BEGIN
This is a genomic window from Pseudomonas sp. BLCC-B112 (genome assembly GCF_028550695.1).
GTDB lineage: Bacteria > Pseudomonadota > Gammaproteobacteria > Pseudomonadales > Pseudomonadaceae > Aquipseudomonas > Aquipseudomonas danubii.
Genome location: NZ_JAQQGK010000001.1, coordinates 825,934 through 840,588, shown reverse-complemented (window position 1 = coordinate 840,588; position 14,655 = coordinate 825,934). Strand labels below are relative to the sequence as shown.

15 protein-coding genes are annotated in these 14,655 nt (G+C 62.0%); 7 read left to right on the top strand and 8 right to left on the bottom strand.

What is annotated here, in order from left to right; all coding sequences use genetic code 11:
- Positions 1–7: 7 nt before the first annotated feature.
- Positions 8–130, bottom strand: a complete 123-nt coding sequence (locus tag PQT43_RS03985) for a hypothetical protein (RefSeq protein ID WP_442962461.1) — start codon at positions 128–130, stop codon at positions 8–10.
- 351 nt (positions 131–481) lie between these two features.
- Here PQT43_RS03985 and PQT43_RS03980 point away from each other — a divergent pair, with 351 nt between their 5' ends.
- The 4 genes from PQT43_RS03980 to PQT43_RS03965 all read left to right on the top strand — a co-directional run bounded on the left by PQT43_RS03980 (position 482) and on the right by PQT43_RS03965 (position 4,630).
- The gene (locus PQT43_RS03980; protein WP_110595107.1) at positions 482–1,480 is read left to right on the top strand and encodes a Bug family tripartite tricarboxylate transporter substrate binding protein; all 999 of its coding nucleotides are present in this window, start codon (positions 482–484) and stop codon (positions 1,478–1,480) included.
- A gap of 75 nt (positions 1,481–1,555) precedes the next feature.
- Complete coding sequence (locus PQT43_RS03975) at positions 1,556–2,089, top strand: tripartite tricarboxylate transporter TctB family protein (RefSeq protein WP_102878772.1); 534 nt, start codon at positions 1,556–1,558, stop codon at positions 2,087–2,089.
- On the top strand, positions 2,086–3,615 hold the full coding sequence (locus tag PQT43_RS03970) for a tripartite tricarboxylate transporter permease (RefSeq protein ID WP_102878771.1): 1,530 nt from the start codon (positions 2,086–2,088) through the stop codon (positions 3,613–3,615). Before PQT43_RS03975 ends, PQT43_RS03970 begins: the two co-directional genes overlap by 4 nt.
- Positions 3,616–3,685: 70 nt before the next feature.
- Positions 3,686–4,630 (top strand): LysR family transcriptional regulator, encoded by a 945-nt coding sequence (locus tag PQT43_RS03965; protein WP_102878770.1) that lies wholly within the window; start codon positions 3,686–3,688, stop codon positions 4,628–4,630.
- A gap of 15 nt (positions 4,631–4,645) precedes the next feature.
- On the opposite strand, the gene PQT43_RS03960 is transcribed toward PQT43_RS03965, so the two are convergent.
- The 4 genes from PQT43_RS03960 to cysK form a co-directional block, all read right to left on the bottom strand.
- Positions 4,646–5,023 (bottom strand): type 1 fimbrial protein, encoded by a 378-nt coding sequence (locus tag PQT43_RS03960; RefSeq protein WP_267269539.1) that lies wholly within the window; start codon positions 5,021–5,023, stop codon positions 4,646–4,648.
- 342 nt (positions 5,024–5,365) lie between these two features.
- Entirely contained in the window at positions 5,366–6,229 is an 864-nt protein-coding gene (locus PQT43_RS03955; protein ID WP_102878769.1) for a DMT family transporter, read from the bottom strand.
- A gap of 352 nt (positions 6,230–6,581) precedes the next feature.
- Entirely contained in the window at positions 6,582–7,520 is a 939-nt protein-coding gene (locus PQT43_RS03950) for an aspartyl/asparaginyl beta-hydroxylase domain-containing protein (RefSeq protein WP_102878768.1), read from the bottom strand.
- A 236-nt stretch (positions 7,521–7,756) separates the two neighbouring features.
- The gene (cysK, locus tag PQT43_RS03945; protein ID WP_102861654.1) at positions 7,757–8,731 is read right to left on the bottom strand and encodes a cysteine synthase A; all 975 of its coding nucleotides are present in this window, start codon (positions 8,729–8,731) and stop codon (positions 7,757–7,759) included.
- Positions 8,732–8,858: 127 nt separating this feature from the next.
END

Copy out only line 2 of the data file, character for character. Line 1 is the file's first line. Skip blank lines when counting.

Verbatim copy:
GTDB lineage: Bacteria > Pseudomonadota > Gammaproteobacteria > Pseudomonadales > Pseudomonadaceae > Aquipseudomonas > Aquipseudomonas danubii.